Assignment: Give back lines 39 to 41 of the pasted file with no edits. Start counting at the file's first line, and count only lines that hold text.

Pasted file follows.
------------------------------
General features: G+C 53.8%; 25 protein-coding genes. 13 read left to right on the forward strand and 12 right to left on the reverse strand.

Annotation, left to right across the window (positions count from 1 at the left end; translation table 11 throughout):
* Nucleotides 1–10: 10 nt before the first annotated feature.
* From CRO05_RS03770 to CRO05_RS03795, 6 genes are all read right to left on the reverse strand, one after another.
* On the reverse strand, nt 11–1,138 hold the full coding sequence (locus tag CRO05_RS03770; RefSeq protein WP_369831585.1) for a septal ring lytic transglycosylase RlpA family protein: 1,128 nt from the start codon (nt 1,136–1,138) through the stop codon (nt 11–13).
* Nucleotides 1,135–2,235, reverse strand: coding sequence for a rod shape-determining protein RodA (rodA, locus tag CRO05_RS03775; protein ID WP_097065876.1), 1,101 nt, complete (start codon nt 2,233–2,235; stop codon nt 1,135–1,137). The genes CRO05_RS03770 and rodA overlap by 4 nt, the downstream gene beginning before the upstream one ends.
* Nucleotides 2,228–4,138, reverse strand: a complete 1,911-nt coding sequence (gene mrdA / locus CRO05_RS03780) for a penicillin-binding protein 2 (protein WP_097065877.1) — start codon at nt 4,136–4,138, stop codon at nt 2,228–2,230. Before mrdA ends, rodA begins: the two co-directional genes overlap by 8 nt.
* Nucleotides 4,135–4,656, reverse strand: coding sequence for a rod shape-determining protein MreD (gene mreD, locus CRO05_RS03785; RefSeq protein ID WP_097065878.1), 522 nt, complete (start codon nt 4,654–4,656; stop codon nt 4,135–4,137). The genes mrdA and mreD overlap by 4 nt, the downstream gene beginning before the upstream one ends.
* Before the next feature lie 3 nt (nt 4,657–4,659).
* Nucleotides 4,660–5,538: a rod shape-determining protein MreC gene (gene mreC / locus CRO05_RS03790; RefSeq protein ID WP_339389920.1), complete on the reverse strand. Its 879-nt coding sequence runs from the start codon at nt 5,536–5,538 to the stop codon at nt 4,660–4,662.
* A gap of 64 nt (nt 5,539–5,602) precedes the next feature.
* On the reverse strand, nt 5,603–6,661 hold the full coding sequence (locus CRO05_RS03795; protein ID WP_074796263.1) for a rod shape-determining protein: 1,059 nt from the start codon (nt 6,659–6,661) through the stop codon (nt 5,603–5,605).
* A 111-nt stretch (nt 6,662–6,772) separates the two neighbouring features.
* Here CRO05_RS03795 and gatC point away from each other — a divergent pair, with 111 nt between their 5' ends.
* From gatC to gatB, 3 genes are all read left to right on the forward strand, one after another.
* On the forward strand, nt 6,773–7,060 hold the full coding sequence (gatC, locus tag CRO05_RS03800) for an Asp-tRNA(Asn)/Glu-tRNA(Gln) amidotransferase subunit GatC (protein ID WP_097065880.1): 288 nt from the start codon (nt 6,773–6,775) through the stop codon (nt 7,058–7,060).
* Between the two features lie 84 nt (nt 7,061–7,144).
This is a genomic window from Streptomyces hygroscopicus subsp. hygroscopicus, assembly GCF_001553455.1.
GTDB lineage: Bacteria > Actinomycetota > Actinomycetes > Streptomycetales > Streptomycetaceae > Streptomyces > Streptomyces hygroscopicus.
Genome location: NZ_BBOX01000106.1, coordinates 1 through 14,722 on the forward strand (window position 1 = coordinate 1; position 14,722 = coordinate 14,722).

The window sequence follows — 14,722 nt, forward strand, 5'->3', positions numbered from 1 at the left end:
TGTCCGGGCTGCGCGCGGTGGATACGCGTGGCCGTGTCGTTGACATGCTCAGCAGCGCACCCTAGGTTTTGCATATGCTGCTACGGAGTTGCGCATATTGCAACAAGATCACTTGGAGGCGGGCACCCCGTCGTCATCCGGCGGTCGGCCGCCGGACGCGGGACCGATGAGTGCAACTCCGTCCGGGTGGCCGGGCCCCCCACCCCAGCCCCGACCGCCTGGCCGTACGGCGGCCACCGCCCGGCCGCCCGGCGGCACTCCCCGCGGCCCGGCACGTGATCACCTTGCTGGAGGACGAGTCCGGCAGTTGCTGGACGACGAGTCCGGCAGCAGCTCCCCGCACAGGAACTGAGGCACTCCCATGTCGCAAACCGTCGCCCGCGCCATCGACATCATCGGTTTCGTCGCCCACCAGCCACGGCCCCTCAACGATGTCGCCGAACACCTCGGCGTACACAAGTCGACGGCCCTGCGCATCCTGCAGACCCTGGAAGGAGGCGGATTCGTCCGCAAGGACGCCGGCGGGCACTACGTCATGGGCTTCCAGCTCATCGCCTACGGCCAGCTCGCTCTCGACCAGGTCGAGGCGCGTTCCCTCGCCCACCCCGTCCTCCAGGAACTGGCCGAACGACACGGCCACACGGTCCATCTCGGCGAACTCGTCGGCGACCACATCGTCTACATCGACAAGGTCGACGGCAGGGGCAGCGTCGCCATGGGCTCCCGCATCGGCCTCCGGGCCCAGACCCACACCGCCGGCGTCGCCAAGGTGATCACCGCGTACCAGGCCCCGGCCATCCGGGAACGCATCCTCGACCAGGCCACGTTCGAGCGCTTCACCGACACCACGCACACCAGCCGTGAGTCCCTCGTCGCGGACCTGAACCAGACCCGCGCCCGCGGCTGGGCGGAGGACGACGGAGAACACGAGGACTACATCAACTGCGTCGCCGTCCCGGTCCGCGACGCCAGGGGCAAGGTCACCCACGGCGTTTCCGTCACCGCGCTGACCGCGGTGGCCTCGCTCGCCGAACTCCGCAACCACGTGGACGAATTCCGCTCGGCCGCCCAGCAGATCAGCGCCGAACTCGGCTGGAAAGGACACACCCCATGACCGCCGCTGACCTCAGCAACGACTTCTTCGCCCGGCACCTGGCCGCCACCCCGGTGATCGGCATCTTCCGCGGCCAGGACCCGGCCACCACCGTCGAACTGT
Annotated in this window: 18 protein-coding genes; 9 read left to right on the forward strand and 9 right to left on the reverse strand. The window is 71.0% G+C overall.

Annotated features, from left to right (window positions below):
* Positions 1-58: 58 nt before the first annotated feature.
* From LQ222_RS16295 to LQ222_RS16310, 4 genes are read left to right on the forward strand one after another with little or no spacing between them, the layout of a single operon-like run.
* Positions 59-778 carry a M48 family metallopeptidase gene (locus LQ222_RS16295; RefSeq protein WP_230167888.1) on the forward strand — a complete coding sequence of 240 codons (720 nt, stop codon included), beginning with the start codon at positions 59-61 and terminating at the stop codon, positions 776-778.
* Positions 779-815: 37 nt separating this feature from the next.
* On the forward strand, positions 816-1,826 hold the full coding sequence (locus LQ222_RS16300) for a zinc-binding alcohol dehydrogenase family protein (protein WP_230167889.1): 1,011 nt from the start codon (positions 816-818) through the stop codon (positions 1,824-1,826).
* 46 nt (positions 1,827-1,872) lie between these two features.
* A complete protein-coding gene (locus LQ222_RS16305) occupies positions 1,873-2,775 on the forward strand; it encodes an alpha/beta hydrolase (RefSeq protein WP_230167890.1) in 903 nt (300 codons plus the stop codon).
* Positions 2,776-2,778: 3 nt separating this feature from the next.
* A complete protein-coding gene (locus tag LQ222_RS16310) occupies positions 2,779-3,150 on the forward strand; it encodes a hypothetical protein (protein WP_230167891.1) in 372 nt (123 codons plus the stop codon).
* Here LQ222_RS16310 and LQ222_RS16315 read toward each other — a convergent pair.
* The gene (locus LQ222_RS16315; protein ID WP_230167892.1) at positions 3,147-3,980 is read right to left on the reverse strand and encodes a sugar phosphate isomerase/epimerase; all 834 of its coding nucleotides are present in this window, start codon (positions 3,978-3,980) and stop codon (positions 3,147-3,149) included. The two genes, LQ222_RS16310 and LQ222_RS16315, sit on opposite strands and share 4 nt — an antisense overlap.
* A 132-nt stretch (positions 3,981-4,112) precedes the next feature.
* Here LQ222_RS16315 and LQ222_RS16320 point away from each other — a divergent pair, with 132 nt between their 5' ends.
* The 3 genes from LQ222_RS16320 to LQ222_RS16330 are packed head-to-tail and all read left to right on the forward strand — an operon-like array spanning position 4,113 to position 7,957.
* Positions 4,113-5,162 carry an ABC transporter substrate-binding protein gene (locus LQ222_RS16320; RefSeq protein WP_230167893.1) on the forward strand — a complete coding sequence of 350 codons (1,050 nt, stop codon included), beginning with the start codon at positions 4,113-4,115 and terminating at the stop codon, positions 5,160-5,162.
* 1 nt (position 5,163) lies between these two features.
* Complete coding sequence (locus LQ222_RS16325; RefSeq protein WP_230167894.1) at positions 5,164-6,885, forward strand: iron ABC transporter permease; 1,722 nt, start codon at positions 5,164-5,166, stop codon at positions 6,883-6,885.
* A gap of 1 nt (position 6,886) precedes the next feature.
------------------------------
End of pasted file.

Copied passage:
* Positions 4,113-5,162 carry an ABC transporter substrate-binding protein gene (locus LQ222_RS16320; RefSeq protein WP_230167893.1) on the forward strand — a complete coding sequence of 350 codons (1,050 nt, stop codon included), beginning with the start codon at positions 4,113-4,115 and terminating at the stop codon, positions 5,160-5,162.
* 1 nt (position 5,163) lies between these two features.
* Complete coding sequence (locus LQ222_RS16325; RefSeq protein WP_230167894.1) at positions 5,164-6,885, forward strand: iron ABC transporter permease; 1,722 nt, start codon at positions 5,164-5,166, stop codon at positions 6,883-6,885.